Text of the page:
Oil Up On Traders' Hope Investment Cuts Limit Supply
NEW YORK, Jan 21 (Reuters) - Global oil prices snapped a two-day decline and rose around 2 percent on Wednesday on hopes prices will recover as energy companies cut production investment to alleviate a glut that has wiped out more than half crude's value since June.
The lift in prices come after OPEC's Secretary General and the International Energy Agency's chief economist both said they expected prices - hovering at April 2009 lows - to rebound later this year.
Total SA joined a raft of international oil companies, including BP Plc and ConocoPhillips, in slashing budgets in light of the recent plunge in prices. The French oil major said it would cut spending on U.S. shale production, among other regions, raising hopes there would be a reduction in the oversupply of oil from the United States.
The cut is "headline-grabbing," analyst Matt Smith of Schneider Electric said, but it will be months before an actual reduction will manifest itself.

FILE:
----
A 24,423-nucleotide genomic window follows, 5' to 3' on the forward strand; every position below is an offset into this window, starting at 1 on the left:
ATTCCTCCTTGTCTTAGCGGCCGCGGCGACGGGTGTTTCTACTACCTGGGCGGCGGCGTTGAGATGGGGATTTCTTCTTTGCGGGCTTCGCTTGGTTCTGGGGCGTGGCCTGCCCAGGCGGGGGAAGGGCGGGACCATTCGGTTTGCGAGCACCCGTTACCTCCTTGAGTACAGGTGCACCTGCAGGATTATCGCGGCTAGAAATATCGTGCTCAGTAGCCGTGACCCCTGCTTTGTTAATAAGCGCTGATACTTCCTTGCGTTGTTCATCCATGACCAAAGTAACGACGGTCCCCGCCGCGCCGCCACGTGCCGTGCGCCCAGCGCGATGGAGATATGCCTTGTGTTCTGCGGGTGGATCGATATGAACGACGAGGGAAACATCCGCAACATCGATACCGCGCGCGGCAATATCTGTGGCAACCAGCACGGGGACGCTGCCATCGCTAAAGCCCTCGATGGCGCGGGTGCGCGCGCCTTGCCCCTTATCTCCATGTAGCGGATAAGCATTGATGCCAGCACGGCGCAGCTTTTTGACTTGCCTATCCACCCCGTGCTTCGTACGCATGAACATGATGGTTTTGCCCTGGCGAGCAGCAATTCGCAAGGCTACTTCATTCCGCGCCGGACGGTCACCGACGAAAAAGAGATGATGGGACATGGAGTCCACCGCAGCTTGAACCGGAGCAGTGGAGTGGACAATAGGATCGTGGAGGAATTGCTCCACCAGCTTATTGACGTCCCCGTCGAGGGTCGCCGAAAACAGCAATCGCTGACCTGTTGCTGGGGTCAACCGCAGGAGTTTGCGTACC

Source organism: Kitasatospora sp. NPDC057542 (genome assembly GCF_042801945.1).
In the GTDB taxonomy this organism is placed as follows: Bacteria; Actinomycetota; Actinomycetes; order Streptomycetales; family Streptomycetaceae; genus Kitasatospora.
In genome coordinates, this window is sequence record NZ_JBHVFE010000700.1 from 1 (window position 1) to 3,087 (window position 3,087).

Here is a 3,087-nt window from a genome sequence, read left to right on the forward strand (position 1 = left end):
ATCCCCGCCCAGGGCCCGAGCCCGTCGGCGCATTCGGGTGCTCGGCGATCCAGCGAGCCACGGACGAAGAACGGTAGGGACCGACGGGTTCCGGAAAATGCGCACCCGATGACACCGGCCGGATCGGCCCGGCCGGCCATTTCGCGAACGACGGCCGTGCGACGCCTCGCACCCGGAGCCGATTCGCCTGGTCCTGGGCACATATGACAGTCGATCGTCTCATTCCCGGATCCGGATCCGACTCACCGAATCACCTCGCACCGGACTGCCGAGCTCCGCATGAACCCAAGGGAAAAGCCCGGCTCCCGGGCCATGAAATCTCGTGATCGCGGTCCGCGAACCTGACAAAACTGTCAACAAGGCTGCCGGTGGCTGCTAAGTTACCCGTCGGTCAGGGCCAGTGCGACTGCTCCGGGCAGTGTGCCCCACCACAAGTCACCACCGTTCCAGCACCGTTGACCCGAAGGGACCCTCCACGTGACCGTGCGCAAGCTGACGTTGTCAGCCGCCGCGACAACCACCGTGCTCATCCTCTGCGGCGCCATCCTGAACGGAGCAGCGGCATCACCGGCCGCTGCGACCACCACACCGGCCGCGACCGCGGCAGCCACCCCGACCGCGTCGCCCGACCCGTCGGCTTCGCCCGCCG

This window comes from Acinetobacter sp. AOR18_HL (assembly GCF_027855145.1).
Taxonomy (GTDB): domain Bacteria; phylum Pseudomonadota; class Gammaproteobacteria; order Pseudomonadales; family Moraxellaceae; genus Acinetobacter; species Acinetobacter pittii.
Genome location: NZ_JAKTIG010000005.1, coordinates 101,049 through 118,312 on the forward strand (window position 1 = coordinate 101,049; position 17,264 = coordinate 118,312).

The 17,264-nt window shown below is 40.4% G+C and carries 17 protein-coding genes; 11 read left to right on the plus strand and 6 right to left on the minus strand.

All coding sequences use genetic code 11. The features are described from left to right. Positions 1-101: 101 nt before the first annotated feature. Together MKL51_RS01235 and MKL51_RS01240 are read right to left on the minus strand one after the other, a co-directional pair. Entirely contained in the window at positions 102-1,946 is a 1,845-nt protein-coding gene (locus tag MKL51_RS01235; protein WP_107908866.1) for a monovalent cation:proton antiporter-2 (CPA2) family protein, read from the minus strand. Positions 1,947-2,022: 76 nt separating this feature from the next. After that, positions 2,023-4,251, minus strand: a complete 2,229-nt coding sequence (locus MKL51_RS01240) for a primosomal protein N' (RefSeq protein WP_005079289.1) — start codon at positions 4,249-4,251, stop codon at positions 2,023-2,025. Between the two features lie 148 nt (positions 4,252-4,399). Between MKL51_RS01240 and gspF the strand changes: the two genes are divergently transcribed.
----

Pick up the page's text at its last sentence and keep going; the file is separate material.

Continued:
"Until that point, we're going to continue to be weighing OPEC's ongoing production versus these potential cuts in the U.S.," he said.
Brent rose $1.04 to settle at $49.03 a barrel, while U.S. crude was up $1.31 and settled at $47.78 a barrel.
The dollar index was fairly flat, trading just under 93 as traders waited for the European Central Bank to announce a bond-buying program to support the European economy.
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